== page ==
There’s a song I love by Jeffrey Lewis, which describes the feeling of finding yourself in a place that you’ve encountered before, from being vividly described in a piece of prose, poem or a song that is dear to you. Singing about walking past the setting of one of Leonard Cohen’s songs, Lewis describes “how his lyrics were cool and how he sang so sincere – it must have been true, and it happened right here”.
To me, finding myself right there in real life where something happened – something conjured up by a writer so brilliantly that it feels it must have been true – is a delicious meeting of the real and the imagined.
I don’t mean books where the places are almost characters themselves; I’m not talking about visiting Cephalonia to relive Captain Corelli’s Mandolin. I mean those unexpected moments where you suddenly realize you’ve been there before – but in your imagination, the writer’s imagination.
Here is a top ten of places where this has happened to us.
10 – The Ten Bells
THE NAME OF THE STAR by Maureen Johnson
Ever since reading THE NAME OF THE STAR, it’s all I can think about when I walk through Whitechapel. It might be a bit creepy, but it’s fun to feel like you’re in the middle of a story. I haven’t gone into the pub yet, so I might have to do that at some point! – Sanne
9 – Ellis and Middlebury College, VT USA
THE SECRET HISTORY by Donna Tartt / RULES OF ATTRACTION by Brett Easton
Although Hampden and Camden College are both fictional New England colleges, when I was in America for a year of my degree I couldn’t stop seeing both books everywhere I turned at the leafy Vermont campus of Middlebury. There really was a graveyard on the campus which always reminded me of Rules of Attraction, and mountains surrounding the square, white campus buildings, and the snow really did fall day after day, foot after foot of the stuff. The most spooky and unnerving part was that a student actually went missing one night and we all spent days looking through the snow, not really wanting to be the one to find anything, hoping he’d taken a flight of fancy off campus a la Bunny.
It wasn’t until the day before we all left for the summer, as the snow melted and the creek became green again that they sadly discovered his body – preserved by the ice and snow and still a mystery as to how he got there. They decided it was an unfortunate drunken accident in the end, but I couldn’t help wondering if there really was a Classics study group somewhere falling apart… Horrible but true! – Rosi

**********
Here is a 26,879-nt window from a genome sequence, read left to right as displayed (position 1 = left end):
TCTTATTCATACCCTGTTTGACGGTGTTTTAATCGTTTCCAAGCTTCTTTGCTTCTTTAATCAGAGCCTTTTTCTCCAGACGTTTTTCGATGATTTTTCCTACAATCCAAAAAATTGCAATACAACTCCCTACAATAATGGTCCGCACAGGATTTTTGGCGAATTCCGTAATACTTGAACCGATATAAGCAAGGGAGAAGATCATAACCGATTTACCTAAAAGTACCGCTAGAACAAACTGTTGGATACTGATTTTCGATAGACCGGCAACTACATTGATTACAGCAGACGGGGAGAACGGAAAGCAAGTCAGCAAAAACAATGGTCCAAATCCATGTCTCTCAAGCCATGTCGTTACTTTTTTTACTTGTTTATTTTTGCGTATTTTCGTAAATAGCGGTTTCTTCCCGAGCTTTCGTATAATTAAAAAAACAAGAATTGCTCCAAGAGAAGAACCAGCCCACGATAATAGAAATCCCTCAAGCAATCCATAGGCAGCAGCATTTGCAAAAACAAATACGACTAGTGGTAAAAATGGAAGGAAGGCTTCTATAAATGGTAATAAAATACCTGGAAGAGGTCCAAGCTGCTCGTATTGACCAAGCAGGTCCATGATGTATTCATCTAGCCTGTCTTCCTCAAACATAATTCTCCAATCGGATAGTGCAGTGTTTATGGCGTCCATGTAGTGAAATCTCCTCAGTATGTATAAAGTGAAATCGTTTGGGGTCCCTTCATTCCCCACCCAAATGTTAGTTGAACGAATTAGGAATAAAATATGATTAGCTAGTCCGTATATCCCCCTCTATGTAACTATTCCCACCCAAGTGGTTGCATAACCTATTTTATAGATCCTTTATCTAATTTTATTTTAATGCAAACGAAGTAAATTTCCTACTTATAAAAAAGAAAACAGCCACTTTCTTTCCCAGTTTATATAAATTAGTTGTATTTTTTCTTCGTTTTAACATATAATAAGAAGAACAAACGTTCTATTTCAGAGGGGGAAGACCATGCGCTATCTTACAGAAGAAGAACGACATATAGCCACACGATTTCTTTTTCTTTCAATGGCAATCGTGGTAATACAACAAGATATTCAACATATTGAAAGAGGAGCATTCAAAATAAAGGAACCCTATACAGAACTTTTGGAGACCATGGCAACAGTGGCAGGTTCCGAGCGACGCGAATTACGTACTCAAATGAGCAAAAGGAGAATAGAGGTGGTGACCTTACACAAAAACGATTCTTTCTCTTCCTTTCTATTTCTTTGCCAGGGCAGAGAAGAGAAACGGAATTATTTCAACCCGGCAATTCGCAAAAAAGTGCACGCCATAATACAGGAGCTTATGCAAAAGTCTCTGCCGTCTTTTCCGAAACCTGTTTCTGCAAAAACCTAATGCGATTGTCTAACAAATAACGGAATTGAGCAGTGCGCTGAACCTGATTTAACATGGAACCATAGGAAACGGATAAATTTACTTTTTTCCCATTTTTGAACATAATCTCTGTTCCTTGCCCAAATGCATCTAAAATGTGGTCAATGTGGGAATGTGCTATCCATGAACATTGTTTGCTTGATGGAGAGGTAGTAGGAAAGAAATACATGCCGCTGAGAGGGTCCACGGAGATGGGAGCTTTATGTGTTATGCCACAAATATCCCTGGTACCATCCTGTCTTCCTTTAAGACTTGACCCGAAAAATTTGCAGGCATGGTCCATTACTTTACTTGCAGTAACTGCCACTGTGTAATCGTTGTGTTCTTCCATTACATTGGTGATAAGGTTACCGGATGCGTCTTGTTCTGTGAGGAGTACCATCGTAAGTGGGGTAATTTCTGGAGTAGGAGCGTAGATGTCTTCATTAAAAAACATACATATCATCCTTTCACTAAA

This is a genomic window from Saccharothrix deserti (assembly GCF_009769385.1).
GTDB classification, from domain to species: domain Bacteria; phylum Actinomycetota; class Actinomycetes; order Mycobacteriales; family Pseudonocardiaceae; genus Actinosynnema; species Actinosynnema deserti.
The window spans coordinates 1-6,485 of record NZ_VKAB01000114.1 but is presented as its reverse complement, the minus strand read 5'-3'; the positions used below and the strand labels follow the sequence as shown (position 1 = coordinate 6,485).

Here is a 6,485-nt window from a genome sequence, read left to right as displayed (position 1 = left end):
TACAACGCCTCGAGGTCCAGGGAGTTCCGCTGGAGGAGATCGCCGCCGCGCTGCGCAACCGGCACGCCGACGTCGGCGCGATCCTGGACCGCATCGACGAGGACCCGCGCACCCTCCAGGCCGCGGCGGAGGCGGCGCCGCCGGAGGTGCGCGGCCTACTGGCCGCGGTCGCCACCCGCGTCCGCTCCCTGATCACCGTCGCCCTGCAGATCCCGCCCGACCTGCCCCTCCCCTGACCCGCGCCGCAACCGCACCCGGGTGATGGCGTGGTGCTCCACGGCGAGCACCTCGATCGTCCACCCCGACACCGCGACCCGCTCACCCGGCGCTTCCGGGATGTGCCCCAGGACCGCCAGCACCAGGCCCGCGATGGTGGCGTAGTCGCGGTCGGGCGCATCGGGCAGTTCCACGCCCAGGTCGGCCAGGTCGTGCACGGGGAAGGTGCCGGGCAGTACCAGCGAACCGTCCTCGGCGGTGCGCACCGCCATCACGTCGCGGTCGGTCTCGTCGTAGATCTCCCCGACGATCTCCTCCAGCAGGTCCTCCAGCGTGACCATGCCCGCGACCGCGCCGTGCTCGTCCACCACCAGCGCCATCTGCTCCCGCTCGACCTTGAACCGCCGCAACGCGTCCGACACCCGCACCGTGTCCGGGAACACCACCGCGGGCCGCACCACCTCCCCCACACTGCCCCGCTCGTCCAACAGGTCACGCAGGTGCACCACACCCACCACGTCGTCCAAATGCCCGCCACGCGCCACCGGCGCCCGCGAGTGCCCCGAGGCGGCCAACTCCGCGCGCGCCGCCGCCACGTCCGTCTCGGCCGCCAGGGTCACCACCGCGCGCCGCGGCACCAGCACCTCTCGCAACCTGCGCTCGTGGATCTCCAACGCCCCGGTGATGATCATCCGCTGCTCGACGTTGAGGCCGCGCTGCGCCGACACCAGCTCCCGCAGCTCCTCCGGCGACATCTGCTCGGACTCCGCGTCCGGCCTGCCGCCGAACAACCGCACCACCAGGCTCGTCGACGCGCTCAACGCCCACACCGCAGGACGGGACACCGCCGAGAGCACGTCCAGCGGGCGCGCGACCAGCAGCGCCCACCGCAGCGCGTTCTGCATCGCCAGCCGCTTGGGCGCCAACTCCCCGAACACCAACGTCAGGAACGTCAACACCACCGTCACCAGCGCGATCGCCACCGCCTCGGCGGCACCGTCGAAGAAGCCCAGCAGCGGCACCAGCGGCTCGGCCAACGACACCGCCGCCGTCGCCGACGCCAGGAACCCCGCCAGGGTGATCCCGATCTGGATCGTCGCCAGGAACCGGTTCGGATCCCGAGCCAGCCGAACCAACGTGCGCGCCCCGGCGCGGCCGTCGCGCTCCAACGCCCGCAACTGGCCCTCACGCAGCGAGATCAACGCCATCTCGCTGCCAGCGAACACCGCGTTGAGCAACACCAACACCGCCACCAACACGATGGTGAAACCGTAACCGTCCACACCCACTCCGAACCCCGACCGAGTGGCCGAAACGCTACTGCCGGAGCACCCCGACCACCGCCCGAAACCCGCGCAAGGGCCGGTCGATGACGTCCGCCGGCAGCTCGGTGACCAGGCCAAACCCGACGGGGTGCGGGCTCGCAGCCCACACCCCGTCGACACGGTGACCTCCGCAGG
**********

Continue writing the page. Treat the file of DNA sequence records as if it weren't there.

8 – Butcher, Grassmarket, Edinburgh
COMPLICITY by Iain Banks
I was reading Complicity by Iain Banks when I went up to visit Edinburgh University. I’d just read a part where the victim of a grizzly murder had been discovered, his body parts on show on the slab in a butcher’s window on the Grassmarket. The main character discovers them early in the morning when his car lights happen to illuminate the shop window. That same day I was exploring the city with my Mum when we found ourselves in the Grassmarket – and there in front of me was the butcher. *shudders* – Jenny
7 – Clapham Common
THE END OF THE AFFIAR by Graham Greene
When I first read THE END OF THE AFFAIR I had no idea that Greene had a link to Clapham Common – the area I’ve lived in my whole life – so to find Clapham Common at the centre of the action was a very nice surprise. The protagonist, Bendrix, lives on the south side of Clapham Common and meets Henry, the husband of his ex-lover on a rainy, cold, windswept, typically-London night as they’re both walking across the common. In fact the common features quite a lot in the book, as does a pub and a church, both on the common – each so brilliantly evoked by Greene that I could see wartime Clapham as I was reading. A few days after finishing the book, I got the bus past the common, and when I passed the church my 21st century summer day morphed into a dark, mizzly winter’s night during the war, with two overcoated figures tramping their way across the common to the pub. It was, as Jenny says, ‘a delicious meeting of the real and the imagined’ – the real Clapham was reimagined for me. However, I found out a few weeks ago that the church I had always thought to be the church in the novel isn’t it. The real church is a 5 minute walk away – and is so uncannily the church in the novel that I did a double-take; I’d been there before without being there. – Livs